• Hi Courtney, thanks for sharing this!

  • Thanks!

  • reply?

  • Very helpful points about running a promo. The 5-9 day time frame sounds like a great suggestion so as it leaves time for enough entries without becoming a forgotten event. I think color choice is also something that can be a hindrance. I know that neons tend to throw me off.

  • So stock photo notoriety is a thing… good.
    I have a younger sibling who does fall for these gimmicks occasionally, but I guess that’s who these ads appeal to in the long run… children! These promotions don’t convert my view and nor will they convert anyone else’s (this iPhone/iPod/iPoop ad is shocking.)

    Excellent post once more, I enjoy this blog a lot!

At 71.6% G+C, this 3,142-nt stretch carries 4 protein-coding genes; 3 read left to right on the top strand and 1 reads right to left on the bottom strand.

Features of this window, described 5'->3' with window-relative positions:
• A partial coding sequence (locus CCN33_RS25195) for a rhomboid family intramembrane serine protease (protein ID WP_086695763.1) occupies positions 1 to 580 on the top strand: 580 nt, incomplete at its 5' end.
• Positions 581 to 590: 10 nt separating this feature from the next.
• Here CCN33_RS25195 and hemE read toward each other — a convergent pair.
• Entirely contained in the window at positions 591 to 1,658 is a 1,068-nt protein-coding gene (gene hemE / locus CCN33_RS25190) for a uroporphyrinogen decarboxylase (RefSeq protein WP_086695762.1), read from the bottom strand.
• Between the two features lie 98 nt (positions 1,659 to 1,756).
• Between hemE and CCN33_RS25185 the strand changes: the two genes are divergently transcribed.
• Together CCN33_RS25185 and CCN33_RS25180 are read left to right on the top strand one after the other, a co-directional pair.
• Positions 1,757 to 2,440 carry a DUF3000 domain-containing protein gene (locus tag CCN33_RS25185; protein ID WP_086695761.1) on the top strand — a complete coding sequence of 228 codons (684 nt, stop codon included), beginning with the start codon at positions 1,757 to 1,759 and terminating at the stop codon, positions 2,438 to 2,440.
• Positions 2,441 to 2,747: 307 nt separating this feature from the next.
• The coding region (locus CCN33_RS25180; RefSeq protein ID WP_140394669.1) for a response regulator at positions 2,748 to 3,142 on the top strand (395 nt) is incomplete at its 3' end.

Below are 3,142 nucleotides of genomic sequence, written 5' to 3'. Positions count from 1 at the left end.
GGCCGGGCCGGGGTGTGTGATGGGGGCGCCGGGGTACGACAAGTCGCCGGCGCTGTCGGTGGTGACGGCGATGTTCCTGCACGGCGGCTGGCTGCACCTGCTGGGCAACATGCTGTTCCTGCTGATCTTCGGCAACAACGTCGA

• ozio media

    The biggest obstacle to a successful online
    competition is that they often ask for too many details from people that enter.
    People are constantly being asked to fill in their details online and have
    become wary of giving their e-mail address to webspammers. Competitions should
    offer the entrants the option of filling in a minimum of their contact details
    and give an assurance that their e-mail won’t be sold or used for spam

  • not promoting the promotion is the kiss of death to any promotion

  • fantastic post, thanks Frank

  • muhamad fawad

    Great read.Excellent stuff along with useful tips.Seems useful.Thank you.
    Education Information

  • Dorrisela

    I agree. At least like this everything is more easy. Other point of view I have heart were much different and hard to achieve.